Conventional wisdom in many corners of industry may steer seekers of outside services such as systems integration (Optimation’s business) to those firms with direct exact and typically singular experience in a given field.
Capital investments across multiple industry segments are at increasingly high levels and showing little sign of slowing down their acceleration. This reflects the combination of growing confidence in the economy and pent-up demand of previously under-invested years. This welcome phenomenon is unleashing jobs, efficiency improvements, and technological advances in manufacturing and production portions of American industry.
The labor shortage of skilled tradesmen in pipefitting, welding, electrical and machinists is well-documented throughout the United States. Older generations of skilled tradesmen are entering retirement much faster than they can be replaced. One statistic indicates that over 50 percent of skilled-trade workers in the U.S. are 50 years old and older, and nearly 20 percent are over 60.
At Optimation we design and fabricate manufacturing systems for companies all over the United States and the world. To build this equipment, we use a lot of steel and stainless steel and lesser amounts of aluminum and exotic alloys. A couple months ago, the rules changed when getting prices for these commodity items. Many of our suppliers began to provide pricing which was good for only 24 hours. This reaction by our suppliers was created by threats of tariffs being placed on steel and aluminum.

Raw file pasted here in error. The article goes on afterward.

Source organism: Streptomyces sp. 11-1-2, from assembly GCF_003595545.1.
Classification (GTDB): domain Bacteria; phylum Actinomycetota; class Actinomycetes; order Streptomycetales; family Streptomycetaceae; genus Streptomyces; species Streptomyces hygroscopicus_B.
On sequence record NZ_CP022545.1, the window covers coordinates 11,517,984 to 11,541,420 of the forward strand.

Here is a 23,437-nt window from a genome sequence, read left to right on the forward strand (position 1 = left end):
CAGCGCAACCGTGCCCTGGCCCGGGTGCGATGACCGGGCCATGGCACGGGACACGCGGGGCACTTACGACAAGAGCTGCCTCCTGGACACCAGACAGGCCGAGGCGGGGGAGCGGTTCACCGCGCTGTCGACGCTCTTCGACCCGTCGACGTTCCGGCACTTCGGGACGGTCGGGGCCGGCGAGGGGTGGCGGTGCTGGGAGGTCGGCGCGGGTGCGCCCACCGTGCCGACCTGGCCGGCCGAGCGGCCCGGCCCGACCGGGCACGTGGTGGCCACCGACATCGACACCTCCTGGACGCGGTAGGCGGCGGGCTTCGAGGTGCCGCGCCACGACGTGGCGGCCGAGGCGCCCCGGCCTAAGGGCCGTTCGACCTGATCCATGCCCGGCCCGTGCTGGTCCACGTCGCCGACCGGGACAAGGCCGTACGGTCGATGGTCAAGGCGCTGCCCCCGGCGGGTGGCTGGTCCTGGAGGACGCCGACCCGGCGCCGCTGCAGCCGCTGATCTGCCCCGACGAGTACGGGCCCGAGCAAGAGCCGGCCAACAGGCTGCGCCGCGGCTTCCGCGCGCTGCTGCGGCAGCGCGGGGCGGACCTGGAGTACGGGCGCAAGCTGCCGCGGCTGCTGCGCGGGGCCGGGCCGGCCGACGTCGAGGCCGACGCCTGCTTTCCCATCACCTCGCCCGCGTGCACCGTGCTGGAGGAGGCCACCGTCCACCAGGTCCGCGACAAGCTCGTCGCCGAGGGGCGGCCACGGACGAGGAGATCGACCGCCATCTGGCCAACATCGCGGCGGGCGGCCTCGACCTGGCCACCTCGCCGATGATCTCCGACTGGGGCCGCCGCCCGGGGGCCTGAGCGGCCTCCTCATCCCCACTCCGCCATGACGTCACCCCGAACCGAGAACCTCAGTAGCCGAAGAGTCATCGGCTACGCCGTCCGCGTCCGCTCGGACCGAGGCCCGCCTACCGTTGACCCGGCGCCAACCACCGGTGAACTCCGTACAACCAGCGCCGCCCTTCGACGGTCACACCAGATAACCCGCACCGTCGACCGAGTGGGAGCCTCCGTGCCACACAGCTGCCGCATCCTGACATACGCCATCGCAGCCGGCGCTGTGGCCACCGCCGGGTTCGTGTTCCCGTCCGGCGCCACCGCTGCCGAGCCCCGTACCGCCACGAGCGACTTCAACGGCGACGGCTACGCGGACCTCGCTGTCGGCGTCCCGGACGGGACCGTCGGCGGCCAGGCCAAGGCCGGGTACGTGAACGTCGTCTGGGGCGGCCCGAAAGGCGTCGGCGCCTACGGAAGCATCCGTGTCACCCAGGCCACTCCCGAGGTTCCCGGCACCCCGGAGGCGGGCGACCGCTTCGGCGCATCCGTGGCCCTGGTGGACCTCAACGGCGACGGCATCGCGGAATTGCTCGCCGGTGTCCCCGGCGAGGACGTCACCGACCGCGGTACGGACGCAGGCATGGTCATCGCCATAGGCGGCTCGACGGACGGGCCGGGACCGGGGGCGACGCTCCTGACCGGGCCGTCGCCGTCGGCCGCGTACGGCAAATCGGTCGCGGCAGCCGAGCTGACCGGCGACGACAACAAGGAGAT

We have articulated in past posts some of the benefits of configuring processing equipment in skid form. Generally, these advantages have to do with efficient execution, that is that a skid that supports a specific processing step is more thoroughly debugged at the OEM factory, installs quicker and is turned over to production faster with minimal interruptions.
As we've said before, skids come in all shapes and sizes, for many applications and industries. Take this solvent coater we retrofitted for the New College Institute.
This post originally ran in the Automation World CSIA Blog.
Recent advances in technology have made it possible for manufacturers to build processing lines that will create products faster, cheaper and of higher quality. Many of the new technologies have moved so quickly that they are considered disruptive in the changes they make to manufacturing processes. But new technology doesn’t come without a cost.
In our role as a solution provider to the manufacturing industry, and in this case that industry segment that deals in batch processes, we frequently provide custom designed subsystems packaged in skid form. These subsystems can be designed for mixing, cleaning, filtration, pumping, delivery, the list is extensive. We package or configure these subsystems in skid form for a number of clear and relevant reasons:
Last week I attended the CSIA (Control Systems Integrators Association) Conference in San Francisco. What is CSIA you may ask? CSIA is an organization that was founded in 1994 as a not-for-profit global trade association that seeks to advance the industry of control systems integration. Control system integrators use their engineering, technical and business skills to help manufacturers and others automate their industrial equipment and systems.